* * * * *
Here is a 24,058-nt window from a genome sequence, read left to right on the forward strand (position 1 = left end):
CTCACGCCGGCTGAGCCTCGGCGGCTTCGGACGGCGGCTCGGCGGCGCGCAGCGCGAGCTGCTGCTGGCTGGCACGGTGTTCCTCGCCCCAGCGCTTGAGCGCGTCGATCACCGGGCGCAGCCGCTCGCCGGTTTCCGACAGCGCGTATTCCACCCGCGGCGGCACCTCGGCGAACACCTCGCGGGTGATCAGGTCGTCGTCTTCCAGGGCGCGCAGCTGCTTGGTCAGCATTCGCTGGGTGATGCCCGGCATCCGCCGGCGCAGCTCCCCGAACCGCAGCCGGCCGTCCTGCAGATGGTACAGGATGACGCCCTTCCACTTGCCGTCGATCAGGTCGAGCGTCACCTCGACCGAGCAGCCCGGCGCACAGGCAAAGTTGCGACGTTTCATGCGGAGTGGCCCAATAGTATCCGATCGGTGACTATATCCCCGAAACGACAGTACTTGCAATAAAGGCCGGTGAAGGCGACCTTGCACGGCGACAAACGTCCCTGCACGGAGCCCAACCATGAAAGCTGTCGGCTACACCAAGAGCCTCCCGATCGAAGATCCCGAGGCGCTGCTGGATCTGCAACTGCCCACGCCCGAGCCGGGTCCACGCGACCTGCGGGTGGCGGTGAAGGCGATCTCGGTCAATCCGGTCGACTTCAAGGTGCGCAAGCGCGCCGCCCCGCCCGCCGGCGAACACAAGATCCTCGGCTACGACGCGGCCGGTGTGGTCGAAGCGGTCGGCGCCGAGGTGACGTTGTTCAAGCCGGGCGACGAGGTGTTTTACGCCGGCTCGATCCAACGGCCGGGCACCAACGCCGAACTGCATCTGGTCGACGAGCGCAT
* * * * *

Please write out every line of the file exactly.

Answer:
Here is a 24,058-nt window from a genome sequence, read left to right on the forward strand (position 1 = left end):
CTCACGCCGGCTGAGCCTCGGCGGCTTCGGACGGCGGCTCGGCGGCGCGCAGCGCGAGCTGCTGCTGGCTGGCACGGTGTTCCTCGCCCCAGCGCTTGAGCGCGTCGATCACCGGGCGCAGCCGCTCGCCGGTTTCCGACAGCGCGTATTCCACCCGCGGCGGCACCTCGGCGAACACCTCGCGGGTGATCAGGTCGTCGTCTTCCAGGGCGCGCAGCTGCTTGGTCAGCATTCGCTGGGTGATGCCCGGCATCCGCCGGCGCAGCTCCCCGAACCGCAGCCGGCCGTCCTGCAGATGGTACAGGATGACGCCCTTCCACTTGCCGTCGATCAGGTCGAGCGTCACCTCGACCGAGCAGCCCGGCGCACAGGCAAAGTTGCGACGTTTCATGCGGAGTGGCCCAATAGTATCCGATCGGTGACTATATCCCCGAAACGACAGTACTTGCAATAAAGGCCGGTGAAGGCGACCTTGCACGGCGACAAACGTCCCTGCACGGAGCCCAACCATGAAAGCTGTCGGCTACACCAAGAGCCTCCCGATCGAAGATCCCGAGGCGCTGCTGGATCTGCAACTGCCCACGCCCGAGCCGGGTCCACGCGACCTGCGGGTGGCGGTGAAGGCGATCTCGGTCAATCCGGTCGACTTCAAGGTGCGCAAGCGCGCCGCCCCGCCCGCCGGCGAACACAAGATCCTCGGCTACGACGCGGCCGGTGTGGTCGAAGCGGTCGGCGCCGAGGTGACGTTGTTCAAGCCGGGCGACGAGGTGTTTTACGCCGGCTCGATCCAACGGCCGGGCACCAACGCCGAACTGCATCTGGTCGACGAGCGCAT